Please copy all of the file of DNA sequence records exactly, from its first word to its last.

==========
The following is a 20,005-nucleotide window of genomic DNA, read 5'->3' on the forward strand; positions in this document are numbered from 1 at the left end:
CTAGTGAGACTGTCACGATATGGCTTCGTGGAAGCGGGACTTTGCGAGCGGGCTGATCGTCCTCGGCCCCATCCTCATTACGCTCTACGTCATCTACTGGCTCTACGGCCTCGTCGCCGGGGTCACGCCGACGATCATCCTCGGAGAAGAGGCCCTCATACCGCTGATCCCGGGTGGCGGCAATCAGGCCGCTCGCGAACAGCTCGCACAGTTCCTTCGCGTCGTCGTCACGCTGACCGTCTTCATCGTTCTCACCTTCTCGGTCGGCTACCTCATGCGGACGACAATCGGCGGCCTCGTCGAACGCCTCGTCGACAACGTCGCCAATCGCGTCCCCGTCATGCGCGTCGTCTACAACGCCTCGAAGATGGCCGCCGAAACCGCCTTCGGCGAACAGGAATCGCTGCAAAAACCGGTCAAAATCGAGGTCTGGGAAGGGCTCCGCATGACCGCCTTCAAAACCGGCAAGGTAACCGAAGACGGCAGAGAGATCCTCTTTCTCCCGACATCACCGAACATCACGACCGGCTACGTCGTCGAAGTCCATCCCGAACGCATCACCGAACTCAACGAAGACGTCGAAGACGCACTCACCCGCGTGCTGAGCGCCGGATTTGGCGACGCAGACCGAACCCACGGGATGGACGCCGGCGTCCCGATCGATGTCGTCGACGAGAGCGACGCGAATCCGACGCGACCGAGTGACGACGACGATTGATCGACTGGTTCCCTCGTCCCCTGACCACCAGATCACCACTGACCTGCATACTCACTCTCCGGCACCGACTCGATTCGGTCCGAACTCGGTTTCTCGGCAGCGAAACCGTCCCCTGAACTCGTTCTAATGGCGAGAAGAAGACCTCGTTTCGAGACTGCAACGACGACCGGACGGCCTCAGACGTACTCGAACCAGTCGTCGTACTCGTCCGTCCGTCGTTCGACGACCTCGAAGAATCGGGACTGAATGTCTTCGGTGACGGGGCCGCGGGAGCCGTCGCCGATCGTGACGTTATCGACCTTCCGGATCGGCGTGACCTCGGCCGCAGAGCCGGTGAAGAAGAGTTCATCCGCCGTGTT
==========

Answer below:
The following is a 20,005-nucleotide window of genomic DNA, read 5'->3' on the forward strand; positions in this document are numbered from 1 at the left end:
CTAGTGAGACTGTCACGATATGGCTTCGTGGAAGCGGGACTTTGCGAGCGGGCTGATCGTCCTCGGCCCCATCCTCATTACGCTCTACGTCATCTACTGGCTCTACGGCCTCGTCGCCGGGGTCACGCCGACGATCATCCTCGGAGAAGAGGCCCTCATACCGCTGATCCCGGGTGGCGGCAATCAGGCCGCTCGCGAACAGCTCGCACAGTTCCTTCGCGTCGTCGTCACGCTGACCGTCTTCATCGTTCTCACCTTCTCGGTCGGCTACCTCATGCGGACGACAATCGGCGGCCTCGTCGAACGCCTCGTCGACAACGTCGCCAATCGCGTCCCCGTCATGCGCGTCGTCTACAACGCCTCGAAGATGGCCGCCGAAACCGCCTTCGGCGAACAGGAATCGCTGCAAAAACCGGTCAAAATCGAGGTCTGGGAAGGGCTCCGCATGACCGCCTTCAAAACCGGCAAGGTAACCGAAGACGGCAGAGAGATCCTCTTTCTCCCGACATCACCGAACATCACGACCGGCTACGTCGTCGAAGTCCATCCCGAACGCATCACCGAACTCAACGAAGACGTCGAAGACGCACTCACCCGCGTGCTGAGCGCCGGATTTGGCGACGCAGACCGAACCCACGGGATGGACGCCGGCGTCCCGATCGATGTCGTCGACGAGAGCGACGCGAATCCGACGCGACCGAGTGACGACGACGATTGATCGACTGGTTCCCTCGTCCCCTGACCACCAGATCACCACTGACCTGCATACTCACTCTCCGGCACCGACTCGATTCGGTCCGAACTCGGTTTCTCGGCAGCGAAACCGTCCCCTGAACTCGTTCTAATGGCGAGAAGAAGACCTCGTTTCGAGACTGCAACGACGACCGGACGGCCTCAGACGTACTCGAACCAGTCGTCGTACTCGTCCGTCCGTCGTTCGACGACCTCGAAGAATCGGGACTGAATGTCTTCGGTGACGGGGCCGCGGGAGCCGTCGCCGATCGTGACGTTATCGACCTTCCGGATCGGCGTGACCTCGGCCGCAGAGCCGGTGAAGAAGAGTTCATCCGCCGTGTT